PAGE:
• Inotropic and chronotropic effects are highly variable in critically ill patients
  • Data supports use in septic shock when cardiac output remains low despite volume resuscitation and vasopressor support



  • The most potent adrenergic agent available
  • Potency and high risk of adverse effects limit use to cardiac arrest (and specific situations after cardiac surgery)
  • Primarily Beta receptor effects at low doses and alpha receptor effects at high doses
  • Arrhythmogenic



  • Relatively pure beta adrenergic agonist
  • Minimal inotropic effects; often causes reflex bradycardia
  • Consistently decreases cardiac output
  • Increased propensity to cause ischemic complications
  • Be wary in the OR



  • More potent vasoconstrictor than dopamine; some inotropic effect
  • Potent alpha 1 stimulation
  • Moderate beta 1 activity
  • Minimal beta 2 activity



  • Acts on vascular smooth muscle via V1 receptors, independent of adrenergic receptors
  • Considered replacement therapy
  • Traditionally not titrated
  • Significant splanchnic vasoconstriction


Principles of the IABP

  • A flexibile catheter is inserted into the femoral artery and passed into the descending aorta.
  • Correct positioning is critical in order to avoid blocking off the subclavian, carotid, or renal arteries.
  • When inflated, the balloon blocks 85-90% of the aorta. Complete occlusion would damage the walls of the aorta, red blood cells, and platelets.


Nursing Responsibilities Pre-Insertion PAC

  • Explain procedure to patient
  • Assemble all equipment
  • Set up all monitoring lines aseptically
  • Prime all IV tubing and transducer flush lines (Pressure Bag @ 300 mmHg)
  • Connect PAC cable to monitor and attach to transducer
  • Connect CVP cable to monitor and attach to transducer
  • Check PAC packaging for to ensure sterility/expiration date
  • Zero transducers (mid axillary)
  • Place monitor in wedge/insertion mode (scale should be 30-60)
  • Turn on and set continuous cardiac monitor/Svo2 monitor for insertion (make sure previous patient data is erased) 


Nursing Responsibilities During Insertion PAC

  • Position patient for insertion (flat for femoral, Trendelenburg for subclavian or jugular)
  • Assist with creating a sterile field
  • With the assistance of the physician, open PAC and connect transducers to the distal and proximal lumens
  • Connect the IV line to the medication port
  • Connect the cardiac output cable and Svo2 cables
  • Remove the 1.5 ml syringe and connect it to the syringe port
  • Zero catheter while still in package
  • Inflate air into the balloon to assure balloon integrity prior to insertion
  • After physician places sterile sheath over catheter, waveform presents should be assessed on the monitor (usually a small shake of the catheter itself will confirm)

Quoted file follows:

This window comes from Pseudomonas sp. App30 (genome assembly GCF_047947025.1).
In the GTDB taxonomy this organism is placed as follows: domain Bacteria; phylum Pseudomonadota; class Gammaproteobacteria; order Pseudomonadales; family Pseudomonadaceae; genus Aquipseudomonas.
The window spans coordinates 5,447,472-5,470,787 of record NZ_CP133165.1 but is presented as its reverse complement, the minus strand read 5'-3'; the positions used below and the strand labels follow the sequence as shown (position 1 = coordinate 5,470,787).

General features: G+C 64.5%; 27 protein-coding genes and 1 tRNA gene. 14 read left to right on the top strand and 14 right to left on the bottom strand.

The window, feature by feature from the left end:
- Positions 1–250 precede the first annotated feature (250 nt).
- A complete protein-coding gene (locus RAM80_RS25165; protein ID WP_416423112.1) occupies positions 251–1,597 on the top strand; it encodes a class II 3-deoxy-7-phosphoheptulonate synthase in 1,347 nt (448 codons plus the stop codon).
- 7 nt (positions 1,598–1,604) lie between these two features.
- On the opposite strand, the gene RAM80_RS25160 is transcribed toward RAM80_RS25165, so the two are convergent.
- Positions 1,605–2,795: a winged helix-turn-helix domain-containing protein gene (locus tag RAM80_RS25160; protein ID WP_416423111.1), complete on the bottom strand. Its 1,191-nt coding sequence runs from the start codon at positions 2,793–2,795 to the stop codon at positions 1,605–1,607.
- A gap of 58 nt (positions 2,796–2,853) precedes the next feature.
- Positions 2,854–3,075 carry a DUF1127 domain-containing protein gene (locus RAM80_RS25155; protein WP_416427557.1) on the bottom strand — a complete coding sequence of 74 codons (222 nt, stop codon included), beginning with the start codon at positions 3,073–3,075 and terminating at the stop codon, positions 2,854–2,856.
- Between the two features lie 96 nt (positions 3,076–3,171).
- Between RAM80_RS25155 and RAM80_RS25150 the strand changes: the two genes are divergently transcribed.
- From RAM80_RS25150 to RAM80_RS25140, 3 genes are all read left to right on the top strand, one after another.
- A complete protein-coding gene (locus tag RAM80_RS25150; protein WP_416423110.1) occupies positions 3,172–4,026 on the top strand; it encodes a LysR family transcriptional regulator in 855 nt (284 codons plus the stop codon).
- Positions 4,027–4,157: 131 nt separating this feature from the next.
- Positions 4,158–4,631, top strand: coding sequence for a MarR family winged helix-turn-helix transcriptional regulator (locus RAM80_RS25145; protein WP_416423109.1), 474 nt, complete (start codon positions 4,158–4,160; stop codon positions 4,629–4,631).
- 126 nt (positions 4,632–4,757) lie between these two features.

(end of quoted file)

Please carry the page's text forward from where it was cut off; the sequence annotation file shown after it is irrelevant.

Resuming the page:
• Once physician inserts and advances the catheter to right atrium, he will request that the RN inflate the balloon
  • If for any reason during floatation of a PAC the physician wishes to withdraw the catheter, the balloon must be deflated
  • During floatation of a PAC the right atrial (CVP), right ventricle, pulmonary artery and pulmonary artery wedge pressure (PAWP) waveforms/pressure tracings should be noted and printed


Nursing Responsibilities Post-Insertion PAC

  • Make sure that PAC cap is in the lock position so catheter will not migrate
  • Secure catheter to patient with tape
  • Apply occlusive dressing
  • Set high and low alarms on monitor as appropriate for patient
  • Double check to assure that physician has disposed of all sharps
  • Double check to see that Chest X-ray was ordered


Nursing Responsibilities For Removal of PAC

  • Make sure the balloon is COMPLETELY deflated. Pull back extra, then lock.
  • When removing, if piece of catheter is left in patient, IMMEDIATELY put patient in trendelenburg and place pt on left side


Na+, K+, Cl-, Ca2+, Phosphorus, Magnesium Norms?

Normal Range


Sodium (Na+)            135-145 mEq/L
Potassium (K+)           3.5-5 mEq/L
Chloride (Cl-)              100-110 mEq/L
Calcium (Ca2+)          8.5-10.0 (total) mg/dL
Phosphorus (Po4-)    2.5-4.5 mg/dL
Magnesium (Mg2+)   1.8-2.5 mEq/L


Antidiuretic Hormone

  • Increases the permeability of collecting tubule cells to water.
  • Increases water, but not electrolyte reabsorption



  • Converts angiotensin into angiotensin I which is then converted to angiotensin II
  • Angiotensin II causes vasoconstriction and the release of aldosterone (important for na+ reabsorption in the distal tubules)



  • Promotes sodium reabsorption in the distal tubules
  • Leads to increase water absorption


Blood Studies for renal failure

  • Creatinine/ Creatinine Clearance
  • Estimated Creatinine Clearance formula
  • (140-age) X weight in kg/ (Plasma Creatinine mg/dL) X 72
  • Blood Urea Nitrogen: increases in renal failure, GI bleed, dehydration, trauma.  
  • 8-20 mg/dL (normal)
  • BUN/Creatinine ratio:  
  • Based on serum creatinine
  • BUN:Creatinine – 10:1 (normal)
  • -when ratio goes down: liver failure, fluid volume overload,
  • -ratio up: dehydration, catabolic states or high protein diets
  • Osmolality: Up= kidneys not filtering properly
  • Normally 280-290
  • Uric Acid: elevated=kidneys not filtering uric acid properly
  • 2-8.5 mg/dL
  • Hemoglobin & Hematocrit:  decrease shows renal problems
  • Men 13.5-17.5 g/dL & 40-52%
  • Women 12-16 g/dL & 37-48%


Contributing Factors in the Development of AKI/ARF Pre-renal

  • Hypotention
  • Hypovolemia
  • Decrease CO
  • Dehydration
  • Vascular Disease
  • Renal Vein Thrombosis
  • DM


Contributing Factors in the Development of AKI/ARF Intrarenal

  • Nephrotoxic episodes
  • Infection
  • Systemic inflammation
  • Injured red blood cells
  • Hemolytic blood transfusion reactions
  • Glomerular diseases (systemic lupus, glomerulonephritits)
  • Rhabdomylolysis


Contributing Factors in the Development of AKI/ARF postrenal

  • Medication that interferes with normal bladder emptying.
  • Benign prostatic hypertrophy (BPH)
  • Prostate cancer
  • Ovarian cancer
  • Obstruction of a urinary catheter
  • Renal calculi
  • Bladder/pelvic neoplasms
  • Urethral strictures